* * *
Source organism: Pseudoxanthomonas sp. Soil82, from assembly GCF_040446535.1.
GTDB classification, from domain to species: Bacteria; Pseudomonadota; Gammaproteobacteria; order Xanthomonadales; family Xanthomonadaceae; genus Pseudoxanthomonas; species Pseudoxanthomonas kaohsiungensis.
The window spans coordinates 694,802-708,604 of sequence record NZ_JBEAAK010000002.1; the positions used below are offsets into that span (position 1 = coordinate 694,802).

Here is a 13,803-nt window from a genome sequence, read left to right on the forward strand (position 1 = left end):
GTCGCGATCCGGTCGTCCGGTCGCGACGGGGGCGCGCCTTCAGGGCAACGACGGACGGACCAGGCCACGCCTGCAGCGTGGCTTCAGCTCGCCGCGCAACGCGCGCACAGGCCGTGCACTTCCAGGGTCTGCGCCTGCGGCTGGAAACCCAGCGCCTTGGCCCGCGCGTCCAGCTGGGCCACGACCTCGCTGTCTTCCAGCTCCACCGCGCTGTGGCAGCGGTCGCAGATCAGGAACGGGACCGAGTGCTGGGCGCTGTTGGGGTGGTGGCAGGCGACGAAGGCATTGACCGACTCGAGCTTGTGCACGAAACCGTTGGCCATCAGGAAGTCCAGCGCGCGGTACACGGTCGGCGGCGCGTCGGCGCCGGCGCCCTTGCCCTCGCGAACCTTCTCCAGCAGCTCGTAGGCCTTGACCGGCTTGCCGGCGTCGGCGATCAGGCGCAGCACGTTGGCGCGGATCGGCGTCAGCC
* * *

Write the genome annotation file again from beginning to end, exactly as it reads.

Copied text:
Source organism: Pseudoxanthomonas sp. Soil82, from assembly GCF_040446535.1.
GTDB classification, from domain to species: Bacteria; Pseudomonadota; Gammaproteobacteria; order Xanthomonadales; family Xanthomonadaceae; genus Pseudoxanthomonas; species Pseudoxanthomonas kaohsiungensis.
The window spans coordinates 694,802-708,604 of sequence record NZ_JBEAAK010000002.1; the positions used below are offsets into that span (position 1 = coordinate 694,802).

Here is a 13,803-nt window from a genome sequence, read left to right on the forward strand (position 1 = left end):
GTCGCGATCCGGTCGTCCGGTCGCGACGGGGGCGCGCCTTCAGGGCAACGACGGACGGACCAGGCCACGCCTGCAGCGTGGCTTCAGCTCGCCGCGCAACGCGCGCACAGGCCGTGCACTTCCAGGGTCTGCGCCTGCGGCTGGAAACCCAGCGCCTTGGCCCGCGCGTCCAGCTGGGCCACGACCTCGCTGTCTTCCAGCTCCACCGCGCTGTGGCAGCGGTCGCAGATCAGGAACGGGACCGAGTGCTGGGCGCTGTTGGGGTGGTGGCAGGCGACGAAGGCATTGACCGACTCGAGCTTGTGCACGAAACCGTTGGCCATCAGGAAGTCCAGCGCGCGGTACACGGTCGGCGGCGCGTCGGCGCCGGCGCCCTTGCCCTCGCGAACCTTCTCCAGCAGCTCGTAGGCCTTGACCGGCTTGCCGGCGTCGGCGATCAGGCGCAGCACGTTGGCGCGGATCGGCGTCAGCC